It’s Unexpected!™

Weekly numbers continue to be weak

See if you can follow this:

In the week ending December 1, the advance figure for seasonally adjusted initial claims was 370,000, a decrease of 25,000 from the previous week’s revised figure of 395,000. The 4-week moving average was 408,000, an increase of 2,250 from the previous week’s revised average of 405,750.
The advance seasonally adjusted insured unemployment rate was 2.5 percent for the week ending November 24, a decrease of 0.1 percentage point from the prior week’s unrevised rate. The advance number for seasonally adjusted insured unemployment during the week ending November 24 was 3,205,000, a decrease of 100,000 from the preceding week’s revised level of 3,305,000. The 4-week moving average was 3,309,000, an increase of 7,750 from the preceding week’s revised average of 3,301,250.
UNADJUSTED DATA
The advance number of actual initial claims under state programs, unadjusted, totaled 498,619 in the week ending December 1, an increase of 139,678 from the previous week. There were 528,793 initial claims in the comparable week in 2011.
The advance unadjusted insured unemployment rate was 2.6 percent during the week ending November 24, an increase of 0.4 percentage point from the prior week’s unrevised rate. The advance unadjusted number for persons claiming UI benefits in state programs totaled 3,301,200, an increase of 465,529 from the preceding week. A year earlier, the rate was 2.9 percent and the volume was 3,696,154.

The hamsters tell me that +2500 is correct. They always go for +2500. However, I think it’s all nonsense. We can’t get straight data, and the yahoo finance site doesn’t even bother to report this stuff anymore, presumably because they are cheerleaders for the Obama administration, and it just hasn’t been good for the entire term. Here’s how they are spinning it.

- Aggie

2 Comments »

  1. Bloodthirsty Liberal said,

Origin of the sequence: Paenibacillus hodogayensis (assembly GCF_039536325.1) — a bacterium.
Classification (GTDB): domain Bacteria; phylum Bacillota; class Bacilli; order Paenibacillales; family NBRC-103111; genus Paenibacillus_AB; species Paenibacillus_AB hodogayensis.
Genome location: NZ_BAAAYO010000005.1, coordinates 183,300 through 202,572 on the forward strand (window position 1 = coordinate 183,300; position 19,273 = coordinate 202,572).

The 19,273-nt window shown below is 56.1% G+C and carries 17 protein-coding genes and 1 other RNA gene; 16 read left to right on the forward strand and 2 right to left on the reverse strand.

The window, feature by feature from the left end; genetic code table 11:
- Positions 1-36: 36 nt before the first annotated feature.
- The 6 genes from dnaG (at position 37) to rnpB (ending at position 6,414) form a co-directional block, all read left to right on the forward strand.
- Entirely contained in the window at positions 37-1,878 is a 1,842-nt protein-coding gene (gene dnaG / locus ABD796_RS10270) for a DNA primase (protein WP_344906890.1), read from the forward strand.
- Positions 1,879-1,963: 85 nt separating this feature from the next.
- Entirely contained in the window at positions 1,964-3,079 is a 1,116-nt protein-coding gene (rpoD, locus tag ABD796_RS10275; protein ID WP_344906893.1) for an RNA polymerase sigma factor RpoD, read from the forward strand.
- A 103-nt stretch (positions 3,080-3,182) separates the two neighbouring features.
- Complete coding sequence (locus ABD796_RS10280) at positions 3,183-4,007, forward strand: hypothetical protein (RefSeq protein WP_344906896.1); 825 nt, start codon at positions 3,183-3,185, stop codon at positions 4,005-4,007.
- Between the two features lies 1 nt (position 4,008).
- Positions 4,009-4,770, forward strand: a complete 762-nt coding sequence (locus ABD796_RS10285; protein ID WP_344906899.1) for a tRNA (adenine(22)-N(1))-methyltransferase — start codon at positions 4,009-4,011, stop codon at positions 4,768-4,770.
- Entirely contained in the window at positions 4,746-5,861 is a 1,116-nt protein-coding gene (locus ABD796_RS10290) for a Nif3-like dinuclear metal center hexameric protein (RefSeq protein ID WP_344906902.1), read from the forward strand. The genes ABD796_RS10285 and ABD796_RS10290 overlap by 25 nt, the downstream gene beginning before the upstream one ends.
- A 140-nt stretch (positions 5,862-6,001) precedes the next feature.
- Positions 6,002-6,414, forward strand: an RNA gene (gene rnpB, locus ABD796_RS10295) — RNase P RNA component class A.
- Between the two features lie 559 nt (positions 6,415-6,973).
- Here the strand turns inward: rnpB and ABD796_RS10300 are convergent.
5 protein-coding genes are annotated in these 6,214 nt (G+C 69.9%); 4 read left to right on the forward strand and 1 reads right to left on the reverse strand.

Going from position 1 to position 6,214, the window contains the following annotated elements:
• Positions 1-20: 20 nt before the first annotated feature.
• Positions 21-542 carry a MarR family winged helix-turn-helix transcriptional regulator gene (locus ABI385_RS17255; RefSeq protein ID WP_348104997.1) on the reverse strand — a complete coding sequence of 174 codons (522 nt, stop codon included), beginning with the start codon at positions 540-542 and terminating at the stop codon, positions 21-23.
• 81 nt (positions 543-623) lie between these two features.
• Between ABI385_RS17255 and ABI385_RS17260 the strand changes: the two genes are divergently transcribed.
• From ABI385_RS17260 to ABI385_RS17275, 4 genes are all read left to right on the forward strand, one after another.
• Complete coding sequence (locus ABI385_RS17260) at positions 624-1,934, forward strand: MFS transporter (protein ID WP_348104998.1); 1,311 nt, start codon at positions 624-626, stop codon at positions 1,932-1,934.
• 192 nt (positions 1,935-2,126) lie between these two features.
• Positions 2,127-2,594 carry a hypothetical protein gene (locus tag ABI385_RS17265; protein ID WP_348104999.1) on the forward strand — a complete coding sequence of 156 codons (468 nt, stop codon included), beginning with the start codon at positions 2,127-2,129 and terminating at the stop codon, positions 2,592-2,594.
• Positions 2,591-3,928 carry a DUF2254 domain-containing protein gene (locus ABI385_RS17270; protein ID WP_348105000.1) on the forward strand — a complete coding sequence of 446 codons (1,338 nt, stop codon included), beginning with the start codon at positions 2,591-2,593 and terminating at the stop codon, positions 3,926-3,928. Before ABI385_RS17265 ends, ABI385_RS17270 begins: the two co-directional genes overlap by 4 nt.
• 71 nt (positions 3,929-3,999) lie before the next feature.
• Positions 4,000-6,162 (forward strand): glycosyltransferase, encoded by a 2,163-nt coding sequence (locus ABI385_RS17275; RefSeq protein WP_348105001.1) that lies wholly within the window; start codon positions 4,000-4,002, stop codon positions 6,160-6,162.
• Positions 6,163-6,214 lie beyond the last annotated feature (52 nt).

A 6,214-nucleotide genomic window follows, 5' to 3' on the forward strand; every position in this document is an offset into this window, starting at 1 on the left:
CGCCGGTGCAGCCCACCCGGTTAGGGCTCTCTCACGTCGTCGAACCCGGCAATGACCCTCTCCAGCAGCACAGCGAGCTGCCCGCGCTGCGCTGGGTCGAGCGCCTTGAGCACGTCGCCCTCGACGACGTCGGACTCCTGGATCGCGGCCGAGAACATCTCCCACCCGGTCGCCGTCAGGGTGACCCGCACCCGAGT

December 6, 2012 @ 10:47 am

    Here’s how CNN spins—I mean, reports—the story, Aggie:

    The Labor Department reported that 370,000 people filed initial jobless claims last week, down 25,000 who sought help in the previous week.

    Claims had surged in mid November, after Superstorm Sandy put many workers temporarily out of a job, but now the weekly figures are back around levels consistent with modest hiring over the past few months.

    The data comes a day ahead of the monthly jobs report for November, which is also likely be distorted by temporary effects from the storm as well as layoffs tied to the closing of Hostess Brands.

    “Temporary effect” of the Hostess layoffs? That’s assuming a lot, isn’t it? Is that what passes for news today? Our whole point in these weekly updates is to highlight four years of “temporary effects”. Hostess closed down and laid off workers precisely because of the anti-business intransigence of a union. Unemployment is still around 8% (higher, actually) precisely because of the anti-business intransigence of this administration.

    But cheer up, you 370,000 losers of jobs! Your pink slip is a sign of “modest hiring”! That’s nothing to be modest about. Take a bow!

    PS: Gallup is unimpressed:

    U.S. unemployment, as measured by Gallup without seasonal adjustment, was 7.8% for the month of November, up significantly from 7.0% for October. Gallup’s seasonally adjusted unemployment rate is 8.3%, nearly a one-point increase over October’s rate. …

    Underemployment, as measured without seasonal adjustment, was 17.2% in November, a 1.3-point increase since the end of October. The uptick in November also puts an end to the six-month trend of improvements or no change. Still, underemployment has improved 0.9 points since November 2011.

    Thanks for that silver lining: at least it’s not 2011!

  2. Bloodthirsty Liberal said,

    December 6, 2012 @ 12:54 pm

    There will also be 11,000 Citi group layoffs, but I suppose that is chump change. Wait til Obamacare kicks in. Then we’ll see layoffs.

    -Aggie

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